Why is “Wish-Cycling” a bad idea?
Have you ever stood in front of the recycling bin with something in your hand while you are not quite sure whether you can recycle it. So you throw the item into the recycling and believe that if it’s not suitable, the recycling system can solve it out. Here we will try to explain how wrong we are for doing this. Recyclers have a word for this kind of well-intentioned, but in the long run unhealthy, behaviour: It’s called “wish-cycling.”
You may ask: – What is “wish-cycling“?
The apt term seems to have been coined by Bill Keegan, president of a recycling company in Shakopee, Minn., and it’s loosely defined as “the practice of tossing questionable items in the recycling bin, hoping they can somehow be recycled.”
“Wish-cycling“ it’s extremely common, but also incredibly harmful to the very recycling programs. The issue with wish-cycling is that, although it seems like it’s a great idea, tossing potentially unrecyclable items into your blue bin ends up costing time, money and even sometimes creating far more waste. So, while you think you’re helping out by tossing anything and everything that could possibly, maybe, sort of be recycled into your blue bin, you may actually be dooming literal tons of other, properly recycled, items to the trash.
Here we will try to explain how “wish-cycling“ can be harmful:
Most recycling plants these days rely on complex machinery to sort and process our recyclables. These machines are designed to recognise and appropriately divert a specific set of items. When things like shredded paper, bottle caps or even plastic cling, get tossed in with proper recycling items, it can damage the machinery. The time wasted on fixing clogged machinery and having an entire recycling plant put on pause while the issue is fixed ends up costing taxpayers money — and potentially jeopardising recycling plant operators’ relationship with the commodities market.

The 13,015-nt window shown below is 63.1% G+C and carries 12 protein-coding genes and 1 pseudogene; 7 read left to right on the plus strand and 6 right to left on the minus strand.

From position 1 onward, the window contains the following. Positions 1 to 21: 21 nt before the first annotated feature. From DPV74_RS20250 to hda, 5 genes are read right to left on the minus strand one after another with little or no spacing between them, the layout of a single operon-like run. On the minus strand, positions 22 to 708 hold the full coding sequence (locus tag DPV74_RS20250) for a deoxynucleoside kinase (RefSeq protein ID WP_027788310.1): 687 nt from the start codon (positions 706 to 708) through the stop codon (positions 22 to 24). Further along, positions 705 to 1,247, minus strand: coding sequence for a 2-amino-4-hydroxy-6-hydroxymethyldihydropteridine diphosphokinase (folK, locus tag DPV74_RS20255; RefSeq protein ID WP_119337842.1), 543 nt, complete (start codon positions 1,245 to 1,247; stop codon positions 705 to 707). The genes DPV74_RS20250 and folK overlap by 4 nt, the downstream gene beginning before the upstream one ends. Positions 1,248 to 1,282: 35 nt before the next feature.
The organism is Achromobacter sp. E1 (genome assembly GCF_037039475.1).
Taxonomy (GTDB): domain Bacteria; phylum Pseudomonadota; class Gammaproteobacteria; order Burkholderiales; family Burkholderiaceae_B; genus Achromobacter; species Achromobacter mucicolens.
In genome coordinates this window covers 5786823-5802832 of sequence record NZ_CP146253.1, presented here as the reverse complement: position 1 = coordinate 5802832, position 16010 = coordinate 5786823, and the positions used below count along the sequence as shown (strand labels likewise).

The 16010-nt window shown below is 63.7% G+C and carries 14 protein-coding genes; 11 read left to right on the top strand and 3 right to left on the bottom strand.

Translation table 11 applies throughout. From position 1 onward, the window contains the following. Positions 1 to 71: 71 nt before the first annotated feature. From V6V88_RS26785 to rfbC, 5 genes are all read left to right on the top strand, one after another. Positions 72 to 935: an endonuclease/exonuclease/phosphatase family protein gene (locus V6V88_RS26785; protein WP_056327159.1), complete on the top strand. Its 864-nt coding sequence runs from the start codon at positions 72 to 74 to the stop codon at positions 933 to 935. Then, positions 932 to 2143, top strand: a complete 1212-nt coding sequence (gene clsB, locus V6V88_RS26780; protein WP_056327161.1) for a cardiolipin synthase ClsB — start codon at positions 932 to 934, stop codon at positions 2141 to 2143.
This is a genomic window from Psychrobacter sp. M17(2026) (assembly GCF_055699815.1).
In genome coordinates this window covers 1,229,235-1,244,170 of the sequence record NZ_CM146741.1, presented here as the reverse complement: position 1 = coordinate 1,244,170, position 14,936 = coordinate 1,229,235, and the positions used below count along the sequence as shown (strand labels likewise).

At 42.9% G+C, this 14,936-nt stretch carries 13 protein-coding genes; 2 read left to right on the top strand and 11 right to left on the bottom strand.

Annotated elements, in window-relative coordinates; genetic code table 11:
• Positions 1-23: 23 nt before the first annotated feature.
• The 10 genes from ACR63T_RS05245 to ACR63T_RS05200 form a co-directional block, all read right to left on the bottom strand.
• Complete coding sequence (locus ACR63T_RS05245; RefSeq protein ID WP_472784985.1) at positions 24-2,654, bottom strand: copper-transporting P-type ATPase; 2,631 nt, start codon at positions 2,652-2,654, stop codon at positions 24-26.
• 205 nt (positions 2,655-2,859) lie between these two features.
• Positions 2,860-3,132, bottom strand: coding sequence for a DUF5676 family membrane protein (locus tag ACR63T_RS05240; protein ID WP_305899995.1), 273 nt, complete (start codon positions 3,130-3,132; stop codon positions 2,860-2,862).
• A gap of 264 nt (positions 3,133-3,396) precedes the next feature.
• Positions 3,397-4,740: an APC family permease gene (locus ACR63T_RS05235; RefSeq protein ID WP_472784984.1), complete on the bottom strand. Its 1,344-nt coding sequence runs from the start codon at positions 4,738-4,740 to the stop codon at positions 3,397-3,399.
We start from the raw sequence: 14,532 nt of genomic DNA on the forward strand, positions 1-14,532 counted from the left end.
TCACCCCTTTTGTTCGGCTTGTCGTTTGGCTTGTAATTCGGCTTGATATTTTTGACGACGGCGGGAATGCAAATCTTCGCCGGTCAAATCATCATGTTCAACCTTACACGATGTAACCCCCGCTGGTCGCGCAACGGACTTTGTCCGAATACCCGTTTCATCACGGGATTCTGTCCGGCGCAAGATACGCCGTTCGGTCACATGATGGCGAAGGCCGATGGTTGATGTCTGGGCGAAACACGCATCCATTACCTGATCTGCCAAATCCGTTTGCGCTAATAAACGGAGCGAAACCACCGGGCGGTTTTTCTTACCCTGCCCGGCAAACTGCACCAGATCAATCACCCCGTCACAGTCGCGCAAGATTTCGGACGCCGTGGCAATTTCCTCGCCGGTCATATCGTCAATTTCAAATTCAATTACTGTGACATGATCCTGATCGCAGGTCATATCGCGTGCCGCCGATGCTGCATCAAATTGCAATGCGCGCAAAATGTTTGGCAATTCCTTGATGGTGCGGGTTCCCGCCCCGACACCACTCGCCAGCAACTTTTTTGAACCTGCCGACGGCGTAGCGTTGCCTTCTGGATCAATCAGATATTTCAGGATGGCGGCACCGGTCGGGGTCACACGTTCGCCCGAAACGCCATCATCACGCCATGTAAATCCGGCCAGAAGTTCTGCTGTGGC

“If recyclers bale materials with high rates of contamination, markets will not purchase them, which effectively makes recycling unsustainable,” Lara Rezzarday, spokeswoman for Waste Management in Denver. “In order for recycling programs to be sustainable, it is important that we all maintain material stream integrity and quality.”
Recycling operations work by collecting, sorting and then selling their recycled material. Recycling is typically done in series, and if a non recyclable item works its way in it risks contaminating the entire batch.
For example: when paper products are recycled, they are mixed with water and turned into a slurry. As water and oil don’t mix, the issue is clear. Grease from pizza boxes causes oil to form at the top of the slurry, and paper fibres cannot separate from oils during the pulping process.
Examples of non recyclable products: used paper plates, used napkins, used paper towels, pizza boxes, etc.
What’s a wish-cycler to do? First of all, familiarize yourself with your city’s recycling program and its unique guidelines — almost every program is different. Do a quick Google search, use the Earth911 recycling search, or call your local municipal office if you are having trouble finding specific guidelines. This way you can at last make the most of your ecological intentions and start recycling the proper way for a better planet.
Full article by Madeleine Somerville, in Eart911 at http://earth911.com/living-well-being/wish-cycling/
* PORTUGAL (where Jinja was born) RECYCLING RULES:
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